A ban on wild camping in the UK's Dartmoor National Park has been lifted after a successful appeal by locals.
Wild camping is now allowed in England's Dartmoor National Park after campaigners won a court battle against a wealthy landowner.
The park in Devon is the last place where wild camping is legal in England and Wales without the permission of a landowner.
But in January, this right was taken away when a court ruled in favour of the owner of a vast Dartmouth estate who challenged it in court.
Right to Roam campaigners slammed the ruling as a “tragedy” and promised to “go to war” to challenge it.
“[We will] launch a ferocious campaign to fight for our right to sleep under the stars,” a spokesperson said on Twitter.
Thousands of passionate locals and campaigners flooded the moor to protest the court's decision.
And finally on 31 July, they were victorious: a court of appeal ruled that wild camping counted as open-air recreation and reinstated the right in Dartmoor.
So where else can nature-lovers camp in Europe?
What is wild camping and why was it nearly banned on Dartmoor?
Wild camping is the practise of camping without a permit outside official sites.
It’s linked to the ability to wander freely on the commons. The Right to Roam campaign estimates that around 92 per cent of the land in England is off limits, ringed by ‘no trespass’ signs and fences.
Dartmoor is the last place in England where wild camping is permitted, protected under the 1985 Dartmoor Commons Act.
But Alexander Darwall - a hedge fund manager and the owner of a 1,619 hectare estate in Dartmoor - took the national park to court, arguing that the tent-pitchers had no legal authority.
The court initially ruled in his favour.
Responding to mass backlash, landowners agreed to let people camp on most of Dartmoor without permission, in return for payments from the Dartmouth National Park authority.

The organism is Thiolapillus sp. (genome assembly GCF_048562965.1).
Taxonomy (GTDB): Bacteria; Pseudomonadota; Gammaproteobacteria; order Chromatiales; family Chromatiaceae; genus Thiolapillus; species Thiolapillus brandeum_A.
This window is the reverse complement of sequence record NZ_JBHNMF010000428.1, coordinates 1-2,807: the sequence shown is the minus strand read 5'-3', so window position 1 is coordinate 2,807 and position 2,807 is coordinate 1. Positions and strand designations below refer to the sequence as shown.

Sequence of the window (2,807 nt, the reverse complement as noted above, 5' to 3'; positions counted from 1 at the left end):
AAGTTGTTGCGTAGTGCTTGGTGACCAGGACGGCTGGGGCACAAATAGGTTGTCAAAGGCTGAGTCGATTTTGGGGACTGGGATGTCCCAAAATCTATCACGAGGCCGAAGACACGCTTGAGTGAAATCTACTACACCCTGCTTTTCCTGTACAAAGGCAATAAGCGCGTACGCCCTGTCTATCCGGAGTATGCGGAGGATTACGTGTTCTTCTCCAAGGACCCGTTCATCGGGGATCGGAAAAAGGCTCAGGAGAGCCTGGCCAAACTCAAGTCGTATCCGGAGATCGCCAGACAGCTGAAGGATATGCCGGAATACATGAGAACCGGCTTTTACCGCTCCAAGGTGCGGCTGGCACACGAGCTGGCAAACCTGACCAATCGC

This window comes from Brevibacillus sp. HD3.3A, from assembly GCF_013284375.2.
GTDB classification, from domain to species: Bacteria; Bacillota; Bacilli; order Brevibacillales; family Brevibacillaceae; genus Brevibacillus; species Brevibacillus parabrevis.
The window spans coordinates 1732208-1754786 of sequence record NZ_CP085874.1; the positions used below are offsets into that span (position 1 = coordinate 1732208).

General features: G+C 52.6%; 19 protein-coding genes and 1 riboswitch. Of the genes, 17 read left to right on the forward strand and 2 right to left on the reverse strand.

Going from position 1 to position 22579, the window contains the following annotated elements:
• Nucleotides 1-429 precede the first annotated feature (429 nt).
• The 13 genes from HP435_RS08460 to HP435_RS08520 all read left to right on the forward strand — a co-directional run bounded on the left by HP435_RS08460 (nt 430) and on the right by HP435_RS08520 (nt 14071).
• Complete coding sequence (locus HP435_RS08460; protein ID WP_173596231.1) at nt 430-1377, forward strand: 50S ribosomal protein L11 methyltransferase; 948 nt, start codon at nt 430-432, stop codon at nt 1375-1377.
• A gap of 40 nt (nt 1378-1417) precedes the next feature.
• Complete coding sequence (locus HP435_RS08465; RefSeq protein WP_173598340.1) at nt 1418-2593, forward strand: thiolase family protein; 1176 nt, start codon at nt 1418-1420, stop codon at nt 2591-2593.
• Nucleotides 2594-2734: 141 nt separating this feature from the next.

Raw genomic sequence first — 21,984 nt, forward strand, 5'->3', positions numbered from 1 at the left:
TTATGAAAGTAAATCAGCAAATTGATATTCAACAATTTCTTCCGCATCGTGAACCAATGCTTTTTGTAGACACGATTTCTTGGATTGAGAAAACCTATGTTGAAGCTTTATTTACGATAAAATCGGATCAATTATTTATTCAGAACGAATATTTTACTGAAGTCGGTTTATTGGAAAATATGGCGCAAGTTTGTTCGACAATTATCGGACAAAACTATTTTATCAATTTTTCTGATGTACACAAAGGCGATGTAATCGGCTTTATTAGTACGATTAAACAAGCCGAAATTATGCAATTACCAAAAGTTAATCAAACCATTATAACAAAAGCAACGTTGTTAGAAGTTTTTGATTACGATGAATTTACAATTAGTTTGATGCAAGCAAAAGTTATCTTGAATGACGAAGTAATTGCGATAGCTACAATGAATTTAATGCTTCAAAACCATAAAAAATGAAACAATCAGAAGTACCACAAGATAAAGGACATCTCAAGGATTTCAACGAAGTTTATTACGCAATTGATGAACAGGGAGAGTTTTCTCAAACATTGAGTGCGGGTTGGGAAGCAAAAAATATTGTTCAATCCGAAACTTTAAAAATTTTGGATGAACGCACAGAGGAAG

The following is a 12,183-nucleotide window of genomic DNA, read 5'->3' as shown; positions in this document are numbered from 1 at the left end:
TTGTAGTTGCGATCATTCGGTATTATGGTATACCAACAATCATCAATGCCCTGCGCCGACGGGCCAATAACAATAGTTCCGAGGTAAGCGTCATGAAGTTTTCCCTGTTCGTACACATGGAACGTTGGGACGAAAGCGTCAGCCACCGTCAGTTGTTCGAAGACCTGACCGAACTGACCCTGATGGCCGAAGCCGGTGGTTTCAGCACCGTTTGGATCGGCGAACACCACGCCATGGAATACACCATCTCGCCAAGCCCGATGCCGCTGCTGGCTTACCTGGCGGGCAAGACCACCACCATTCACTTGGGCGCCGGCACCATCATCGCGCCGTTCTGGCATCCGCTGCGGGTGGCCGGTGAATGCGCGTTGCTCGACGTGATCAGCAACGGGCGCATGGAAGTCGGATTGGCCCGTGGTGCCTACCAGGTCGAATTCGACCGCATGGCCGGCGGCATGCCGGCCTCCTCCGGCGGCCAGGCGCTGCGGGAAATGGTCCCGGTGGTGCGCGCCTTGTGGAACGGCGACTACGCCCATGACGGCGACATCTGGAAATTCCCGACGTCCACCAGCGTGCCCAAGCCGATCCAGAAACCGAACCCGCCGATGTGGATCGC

However, Right to Roam campaigners slammed this deal for failing to enshrine legal rights to wild camping.
More than 3,000 people attended a protest on Dartmoor in January.
And on 31 July, the ruling was overturned on appeal, meaning wild camping is again permitted in the Devon national park.
Where can you wild camp in Europe?
English wild campers and the park itself have celebrated the court’s decision.
If you're not heading to England, there are still plenty of other countries in Europe where wild camping is legal.
Note that in many parts of Europe, wild camping is officially prohibited but unofficially tolerated.
So do your research before you head out into the wilderness and make sure you understand the regulations on fire-lighting, length of stay, and regional bylaws.
Norway and Sweden welcome wild campers
In the Nordic countries, wild camping is not only fully legal but encouraged, within certain rules and regulations.
In Sweden, the camping right is protected by the ‘allemansrätten’ - the ‘everyman’s right.’ With roots in medieval jurisprudence, this law enshrines common access to nature. A similar law (‘allemannsretten’) exists in Norway.
In Norway, you can camp for two days without permission, though motorised campers are excluded. In Sweden, campers with more than two tents must request the permission of the landowner.
Scotland's lochs and mountains
Despairing English campers should hop on a northbound train.
Under the Land Reform (Scotland) Act 2003 - an influential piece of land reform legislation - visitors are allowed to camp on most unenclosed land. Note that this rule doesn’t apply to certain areas Loch Lomond and The Trossachs National Park. Where possible, use a stove rather than an open fire.
From rugged mountain ranges to wild rivers, Scotland offers plenty of beautiful sights for the adventurous camper.
The Baltics for stargazing and a warm welcome
Estonia, Latvia, Lithuania have liberal public access laws, but regulations differ slightly from country to country.
Wild camping is widely permitted - but protected areas like national parks and beaches are off limits. You must obtain permission from the landowner to camp on private land.
Avoid open flame fires and do not camp near urban areas.
Parts of Europe where wild camping is partly permitted
In some countries, wild camping is partly permitted - or widely tolerated. Again, it is important to check local regulations to avoid receiving hefty fines.
France, for tent-free campers
Wild camping is permitted in some local areas (though people camping on private land need to obtain the permission of the landholder). Between 7 pm and 9 am bivouacking - camping without a tent - is allowed in national parks. The fines for overstaying this period are steep.
Wild camping is not permitted on French beaches, in national parks, and around classified historic monuments. Pitch a tent in the wrong spot and you’ll be slapped with a €1,500 fine.
Spain - check local rules
Rules are local, not national. Most local authorities prohibit the practise - but it is permitted in parts of The Basque Country, Catalonia, Madrid, Castilla y León and Castilla la Mancha.
Private property is off limits, as are beaches and national parks.
Poland, for sweeping forests
Wild camping is illegal in most of Poland. But the Polish State Forest Service made wild camping legal in 425 forest areas from May 2021.